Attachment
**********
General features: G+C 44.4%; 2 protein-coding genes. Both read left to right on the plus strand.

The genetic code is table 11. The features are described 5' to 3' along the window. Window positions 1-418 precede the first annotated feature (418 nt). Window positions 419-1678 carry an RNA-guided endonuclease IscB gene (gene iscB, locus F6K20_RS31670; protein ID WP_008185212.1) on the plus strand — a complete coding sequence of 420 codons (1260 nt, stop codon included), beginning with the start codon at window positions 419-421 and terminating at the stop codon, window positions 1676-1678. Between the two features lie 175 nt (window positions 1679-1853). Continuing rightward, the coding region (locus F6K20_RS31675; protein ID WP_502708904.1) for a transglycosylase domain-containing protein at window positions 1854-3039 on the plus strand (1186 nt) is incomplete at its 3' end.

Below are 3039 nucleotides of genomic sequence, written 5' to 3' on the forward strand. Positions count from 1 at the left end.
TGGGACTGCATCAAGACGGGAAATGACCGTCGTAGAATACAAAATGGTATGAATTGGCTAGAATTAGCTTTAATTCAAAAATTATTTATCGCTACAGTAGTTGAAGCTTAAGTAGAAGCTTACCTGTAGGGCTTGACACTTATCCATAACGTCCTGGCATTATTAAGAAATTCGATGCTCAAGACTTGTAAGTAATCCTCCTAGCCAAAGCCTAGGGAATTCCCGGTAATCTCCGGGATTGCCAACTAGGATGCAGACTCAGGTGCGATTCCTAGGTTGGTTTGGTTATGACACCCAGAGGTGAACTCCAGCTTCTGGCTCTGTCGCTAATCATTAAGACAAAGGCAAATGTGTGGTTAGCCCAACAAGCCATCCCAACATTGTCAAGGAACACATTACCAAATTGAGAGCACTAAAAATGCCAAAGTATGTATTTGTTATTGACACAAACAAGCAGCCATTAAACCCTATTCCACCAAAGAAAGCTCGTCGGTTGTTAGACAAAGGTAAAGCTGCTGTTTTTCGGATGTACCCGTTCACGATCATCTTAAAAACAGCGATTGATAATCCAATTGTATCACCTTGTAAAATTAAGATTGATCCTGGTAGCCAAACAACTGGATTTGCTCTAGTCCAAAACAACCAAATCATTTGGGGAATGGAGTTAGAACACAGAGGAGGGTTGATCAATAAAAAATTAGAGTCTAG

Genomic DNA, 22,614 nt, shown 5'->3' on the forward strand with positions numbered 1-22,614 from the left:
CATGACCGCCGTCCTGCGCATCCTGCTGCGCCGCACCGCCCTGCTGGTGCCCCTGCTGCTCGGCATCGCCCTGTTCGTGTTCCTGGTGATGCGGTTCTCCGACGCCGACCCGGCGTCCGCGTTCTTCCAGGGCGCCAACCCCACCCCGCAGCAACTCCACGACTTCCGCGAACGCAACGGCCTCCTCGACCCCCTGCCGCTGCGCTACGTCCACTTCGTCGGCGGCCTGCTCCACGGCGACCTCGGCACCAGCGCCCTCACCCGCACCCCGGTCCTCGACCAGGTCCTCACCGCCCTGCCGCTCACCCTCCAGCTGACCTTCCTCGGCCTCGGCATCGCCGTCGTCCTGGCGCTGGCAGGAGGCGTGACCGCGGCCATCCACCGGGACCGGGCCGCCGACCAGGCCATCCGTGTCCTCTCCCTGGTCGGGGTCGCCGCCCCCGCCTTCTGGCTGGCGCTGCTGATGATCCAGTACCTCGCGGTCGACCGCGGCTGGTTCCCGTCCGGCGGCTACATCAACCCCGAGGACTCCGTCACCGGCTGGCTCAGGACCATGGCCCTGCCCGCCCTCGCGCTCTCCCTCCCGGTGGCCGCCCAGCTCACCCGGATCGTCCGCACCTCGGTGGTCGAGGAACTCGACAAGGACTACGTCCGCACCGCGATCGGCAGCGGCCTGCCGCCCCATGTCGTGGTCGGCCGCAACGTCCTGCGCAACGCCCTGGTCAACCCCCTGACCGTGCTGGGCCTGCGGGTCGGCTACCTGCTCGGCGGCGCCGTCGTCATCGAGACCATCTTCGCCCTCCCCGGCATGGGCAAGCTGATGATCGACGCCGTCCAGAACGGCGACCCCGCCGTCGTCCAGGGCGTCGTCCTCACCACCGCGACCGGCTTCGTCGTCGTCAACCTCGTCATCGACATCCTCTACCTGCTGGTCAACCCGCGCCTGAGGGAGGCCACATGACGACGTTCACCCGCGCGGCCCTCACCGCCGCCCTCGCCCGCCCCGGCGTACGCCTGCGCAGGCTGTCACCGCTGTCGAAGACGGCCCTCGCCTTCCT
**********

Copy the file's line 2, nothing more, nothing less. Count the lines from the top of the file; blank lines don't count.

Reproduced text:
The genetic code is table 11. The features are described 5' to 3' along the window. Window positions 1-418 precede the first annotated feature (418 nt). Window positions 419-1678 carry an RNA-guided endonuclease IscB gene (gene iscB, locus F6K20_RS31670; protein ID WP_008185212.1) on the plus strand — a complete coding sequence of 420 codons (1260 nt, stop codon included), beginning with the start codon at window positions 419-421 and terminating at the stop codon, window positions 1676-1678. Between the two features lie 175 nt (window positions 1679-1853). Continuing rightward, the coding region (locus F6K20_RS31675; protein ID WP_502708904.1) for a transglycosylase domain-containing protein at window positions 1854-3039 on the plus strand (1186 nt) is incomplete at its 3' end.